Reviewby Rebecca Silverman,
I Refuse to Be Your Enemy!
All her life, Kiara has been having dreams of living in another world, one where she played a game that featured herself as a character. When she turned fourteen, Kiara realized that she was in fact dreaming of her past life as a Japanese girl – and that the game she played then is the life she's living now! Determined not to grow up to become the mid-boss in an RPG, Kiara sets out to change her future. Her first step is running away before her wicked adoptive dad can turn her into a sorceress…and once she figures that out, she's got to find a way to save the boys who died in her game, because being an enemy combatant is not what she wants out of any life!
In some ways, I Refuse to Be Your Enemy! feels a bit like a poor man's My Next Life as a Villainess: All Routes Lead to Doom!. Mostly this is due to the fact that the beginning of this introductory novel is very, very rushed – we barely know Kiara as a character before she's realizing that she's been reborn from modern-day Japan into a world that's a version of the JRPG she used to play before something happened to her at age fourteen and she was reborn. That's not necessarily a bad thing, because it does get the ball rolling with expediency, but it also doesn't leave author Kanata Satsuki much room to show us why this series is any different from the others that play out along the same lines (this is the third to be translated into English as of this writing), and that could easily turn away readers who aren't interested in a genre rehash.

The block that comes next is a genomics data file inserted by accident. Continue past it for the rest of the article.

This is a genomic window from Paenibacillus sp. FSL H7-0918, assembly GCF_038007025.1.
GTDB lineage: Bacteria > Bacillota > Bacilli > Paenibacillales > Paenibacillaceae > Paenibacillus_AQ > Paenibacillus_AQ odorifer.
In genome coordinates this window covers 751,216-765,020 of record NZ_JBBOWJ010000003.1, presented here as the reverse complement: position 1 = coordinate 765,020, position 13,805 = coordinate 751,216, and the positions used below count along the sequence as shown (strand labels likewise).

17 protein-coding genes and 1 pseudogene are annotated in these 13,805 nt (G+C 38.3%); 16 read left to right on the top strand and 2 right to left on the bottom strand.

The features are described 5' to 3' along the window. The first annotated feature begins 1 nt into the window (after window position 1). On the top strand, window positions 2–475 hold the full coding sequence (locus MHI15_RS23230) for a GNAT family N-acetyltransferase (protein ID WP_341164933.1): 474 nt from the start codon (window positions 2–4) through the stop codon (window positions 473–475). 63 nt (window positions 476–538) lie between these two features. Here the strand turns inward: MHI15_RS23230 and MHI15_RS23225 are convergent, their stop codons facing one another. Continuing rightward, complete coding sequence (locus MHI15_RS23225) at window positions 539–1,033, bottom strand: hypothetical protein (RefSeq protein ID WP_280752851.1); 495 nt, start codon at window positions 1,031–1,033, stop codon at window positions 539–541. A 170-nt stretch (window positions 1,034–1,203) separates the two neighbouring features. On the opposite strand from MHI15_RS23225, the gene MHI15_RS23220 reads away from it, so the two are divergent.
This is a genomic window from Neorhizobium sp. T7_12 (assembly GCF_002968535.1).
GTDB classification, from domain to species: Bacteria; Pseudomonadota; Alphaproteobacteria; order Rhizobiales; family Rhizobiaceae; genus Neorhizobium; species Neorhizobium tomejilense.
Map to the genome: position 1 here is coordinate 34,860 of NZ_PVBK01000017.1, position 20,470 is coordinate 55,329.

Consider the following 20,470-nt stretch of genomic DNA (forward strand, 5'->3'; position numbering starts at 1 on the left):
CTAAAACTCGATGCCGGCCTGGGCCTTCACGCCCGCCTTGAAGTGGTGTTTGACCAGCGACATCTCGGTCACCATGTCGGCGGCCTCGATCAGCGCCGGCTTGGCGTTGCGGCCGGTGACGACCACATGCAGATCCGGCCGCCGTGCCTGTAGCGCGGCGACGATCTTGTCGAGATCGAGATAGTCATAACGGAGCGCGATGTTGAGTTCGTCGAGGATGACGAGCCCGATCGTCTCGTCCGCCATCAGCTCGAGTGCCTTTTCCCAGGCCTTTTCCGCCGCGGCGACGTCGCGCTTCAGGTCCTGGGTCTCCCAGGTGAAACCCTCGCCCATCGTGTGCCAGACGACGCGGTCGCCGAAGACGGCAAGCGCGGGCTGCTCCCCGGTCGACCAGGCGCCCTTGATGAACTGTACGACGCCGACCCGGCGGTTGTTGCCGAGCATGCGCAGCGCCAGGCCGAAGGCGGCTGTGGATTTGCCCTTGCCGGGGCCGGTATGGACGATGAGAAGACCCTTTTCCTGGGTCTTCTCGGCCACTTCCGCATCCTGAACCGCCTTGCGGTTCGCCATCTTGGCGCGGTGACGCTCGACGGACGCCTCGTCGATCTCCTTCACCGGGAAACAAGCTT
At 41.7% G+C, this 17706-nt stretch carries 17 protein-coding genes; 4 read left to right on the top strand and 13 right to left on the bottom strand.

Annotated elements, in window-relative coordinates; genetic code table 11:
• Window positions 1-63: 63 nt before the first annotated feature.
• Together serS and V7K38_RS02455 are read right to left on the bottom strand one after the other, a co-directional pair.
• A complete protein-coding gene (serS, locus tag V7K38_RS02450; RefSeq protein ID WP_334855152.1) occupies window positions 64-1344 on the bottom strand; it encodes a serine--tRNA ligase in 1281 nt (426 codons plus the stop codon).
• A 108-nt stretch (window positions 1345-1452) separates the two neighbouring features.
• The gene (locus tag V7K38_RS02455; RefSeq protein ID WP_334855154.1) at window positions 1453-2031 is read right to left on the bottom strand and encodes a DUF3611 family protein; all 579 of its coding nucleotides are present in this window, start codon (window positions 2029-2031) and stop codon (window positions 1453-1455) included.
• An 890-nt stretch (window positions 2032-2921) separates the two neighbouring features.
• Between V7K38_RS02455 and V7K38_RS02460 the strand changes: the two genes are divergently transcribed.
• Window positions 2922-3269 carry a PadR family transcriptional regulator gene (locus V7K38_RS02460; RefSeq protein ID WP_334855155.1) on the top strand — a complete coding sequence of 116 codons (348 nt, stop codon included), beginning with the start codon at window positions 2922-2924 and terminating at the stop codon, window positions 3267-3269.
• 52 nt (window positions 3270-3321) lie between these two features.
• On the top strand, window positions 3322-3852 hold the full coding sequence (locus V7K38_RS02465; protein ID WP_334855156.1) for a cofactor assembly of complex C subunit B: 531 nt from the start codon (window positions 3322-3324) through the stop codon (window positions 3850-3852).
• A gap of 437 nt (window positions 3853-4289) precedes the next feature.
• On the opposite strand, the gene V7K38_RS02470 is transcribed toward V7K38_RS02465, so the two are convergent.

If you can get through the long first chapter, however, there's a good story waiting, and one that has some significant differences from the others currently available in translation. Most obvious is, of course, the fact that Kiara's world is based on a role-playing game rather than an otome game. That means that there's a lot more violence inherent in the story and that Kiara's goal (unlike Iris' or Katarina's) is not just to survive, but also to prevent herself from becoming a military pawn where she's forced to murder people. Since this involves war between nations, that also gives the plot a more political aspect; Kiara's actions determine not just her own fate, but that of her entire country as well. That's because the first thing she realizes she needs to change is the fact that the prince, Reggie, dies before the events of the game even begin.
That she's invested in this isn't necessarily a surprise, but what is striking is that Kiara's life in the fantasy land of Farzia is far from a fairy tale. Or rather, it's exactly like a fairy tale, but in all the wrong ways: where in Japan Kiara led a good life with a loving family, here she's forced into a Cinderella-like role, with her mother dying in her toddlerhood, her father remarrying an angry woman and then ignoring Kiara, only for him to die and her stepmother, after treating her like a servant for a few years, sells her off to Lord Credias, who aims to turn Kiara into the wicked sorceress of the game. This means that Kiara has zero investment in her homelife and has, in fact, been relying on her dreams of her past life to sustain her. When Lord Credias plans to marry her off to an old, abusive man, Kiara flees her boarding school, sneaking into a carriage about to depart. This throws her into the company of Alan, the original game protagonist, his knight Wentworth, and of course Reggie, the doomed prince.